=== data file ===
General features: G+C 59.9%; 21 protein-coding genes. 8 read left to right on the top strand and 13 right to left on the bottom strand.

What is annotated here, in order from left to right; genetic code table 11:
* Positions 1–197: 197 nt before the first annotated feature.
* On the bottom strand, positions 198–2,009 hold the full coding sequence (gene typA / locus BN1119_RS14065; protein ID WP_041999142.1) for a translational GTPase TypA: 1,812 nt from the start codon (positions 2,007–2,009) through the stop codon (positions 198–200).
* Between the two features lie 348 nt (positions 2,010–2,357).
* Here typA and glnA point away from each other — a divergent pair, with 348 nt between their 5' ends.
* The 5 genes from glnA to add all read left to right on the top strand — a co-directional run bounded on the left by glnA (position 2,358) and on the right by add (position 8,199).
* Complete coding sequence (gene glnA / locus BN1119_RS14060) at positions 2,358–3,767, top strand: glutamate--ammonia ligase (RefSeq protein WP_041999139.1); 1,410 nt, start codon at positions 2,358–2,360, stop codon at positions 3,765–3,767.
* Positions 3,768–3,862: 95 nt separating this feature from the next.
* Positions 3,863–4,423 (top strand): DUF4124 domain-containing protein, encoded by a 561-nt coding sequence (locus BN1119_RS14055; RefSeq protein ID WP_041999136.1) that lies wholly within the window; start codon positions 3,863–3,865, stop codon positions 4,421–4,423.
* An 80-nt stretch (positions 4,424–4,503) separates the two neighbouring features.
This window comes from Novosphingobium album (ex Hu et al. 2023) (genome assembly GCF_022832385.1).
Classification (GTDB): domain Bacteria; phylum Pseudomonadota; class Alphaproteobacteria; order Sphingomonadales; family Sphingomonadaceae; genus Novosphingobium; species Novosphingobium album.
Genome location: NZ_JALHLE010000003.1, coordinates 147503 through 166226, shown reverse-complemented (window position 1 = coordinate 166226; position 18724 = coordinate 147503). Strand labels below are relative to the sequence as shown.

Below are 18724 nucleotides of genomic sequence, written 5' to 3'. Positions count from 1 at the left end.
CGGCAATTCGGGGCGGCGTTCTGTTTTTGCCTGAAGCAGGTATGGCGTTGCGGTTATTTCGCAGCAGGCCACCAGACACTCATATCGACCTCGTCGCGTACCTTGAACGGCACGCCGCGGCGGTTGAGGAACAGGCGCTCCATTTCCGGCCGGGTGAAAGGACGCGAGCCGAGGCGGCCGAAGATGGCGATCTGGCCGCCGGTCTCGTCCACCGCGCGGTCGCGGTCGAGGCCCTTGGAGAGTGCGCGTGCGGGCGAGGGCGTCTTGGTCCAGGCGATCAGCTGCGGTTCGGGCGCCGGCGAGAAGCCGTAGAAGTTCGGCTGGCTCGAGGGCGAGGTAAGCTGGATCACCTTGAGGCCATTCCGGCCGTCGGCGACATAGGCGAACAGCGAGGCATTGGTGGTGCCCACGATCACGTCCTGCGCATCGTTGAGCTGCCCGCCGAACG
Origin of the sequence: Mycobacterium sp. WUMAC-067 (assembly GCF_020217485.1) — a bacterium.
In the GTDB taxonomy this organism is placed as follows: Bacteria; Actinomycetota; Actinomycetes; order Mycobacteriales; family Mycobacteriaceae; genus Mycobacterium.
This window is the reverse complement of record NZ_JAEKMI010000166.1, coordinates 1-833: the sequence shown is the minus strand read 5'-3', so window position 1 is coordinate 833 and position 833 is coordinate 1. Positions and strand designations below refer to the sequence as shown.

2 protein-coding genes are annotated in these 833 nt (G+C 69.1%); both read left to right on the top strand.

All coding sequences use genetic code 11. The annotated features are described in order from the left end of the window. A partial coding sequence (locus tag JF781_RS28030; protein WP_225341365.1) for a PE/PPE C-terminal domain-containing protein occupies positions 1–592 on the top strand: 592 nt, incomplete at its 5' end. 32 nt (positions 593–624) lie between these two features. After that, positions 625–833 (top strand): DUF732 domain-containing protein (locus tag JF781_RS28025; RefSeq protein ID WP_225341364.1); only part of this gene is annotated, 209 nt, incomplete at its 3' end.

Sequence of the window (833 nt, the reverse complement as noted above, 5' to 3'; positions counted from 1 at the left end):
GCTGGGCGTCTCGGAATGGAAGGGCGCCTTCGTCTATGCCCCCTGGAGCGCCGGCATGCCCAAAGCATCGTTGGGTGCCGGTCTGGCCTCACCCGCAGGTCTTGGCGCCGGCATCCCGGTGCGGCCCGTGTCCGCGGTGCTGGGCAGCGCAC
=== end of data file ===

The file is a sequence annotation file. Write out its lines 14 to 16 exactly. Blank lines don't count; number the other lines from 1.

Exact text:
Genome location: NZ_JALHLE010000003.1, coordinates 147503 through 166226, shown reverse-complemented (window position 1 = coordinate 166226; position 18724 = coordinate 147503). Strand labels below are relative to the sequence as shown.

Below are 18724 nucleotides of genomic sequence, written 5' to 3'. Positions count from 1 at the left end.
CGGCAATTCGGGGCGGCGTTCTGTTTTTGCCTGAAGCAGGTATGGCGTTGCGGTTATTTCGCAGCAGGCCACCAGACACTCATATCGACCTCGTCGCGTACCTTGAACGGCACGCCGCGGCGGTTGAGGAACAGGCGCTCCATTTCCGGCCGGGTGAAAGGACGCGAGCCGAGGCGGCCGAAGATGGCGATCTGGCCGCCGGTCTCGTCCACCGCGCGGTCGCGGTCGAGGCCCTTGGAGAGTGCGCGTGCGGGCGAGGGCGTCTTGGTCCAGGCGATCAGCTGCGGTTCGGGCGCCGGCGAGAAGCCGTAGAAGTTCGGCTGGCTCGAGGGCGAGGTAAGCTGGATCACCTTGAGGCCATTCCGGCCGTCGGCGACATAGGCGAACAGCGAGGCATTGGTGGTGCCCACGATCACGTCCTGCGCATCGTTGAGCTGCCCGCCGAACG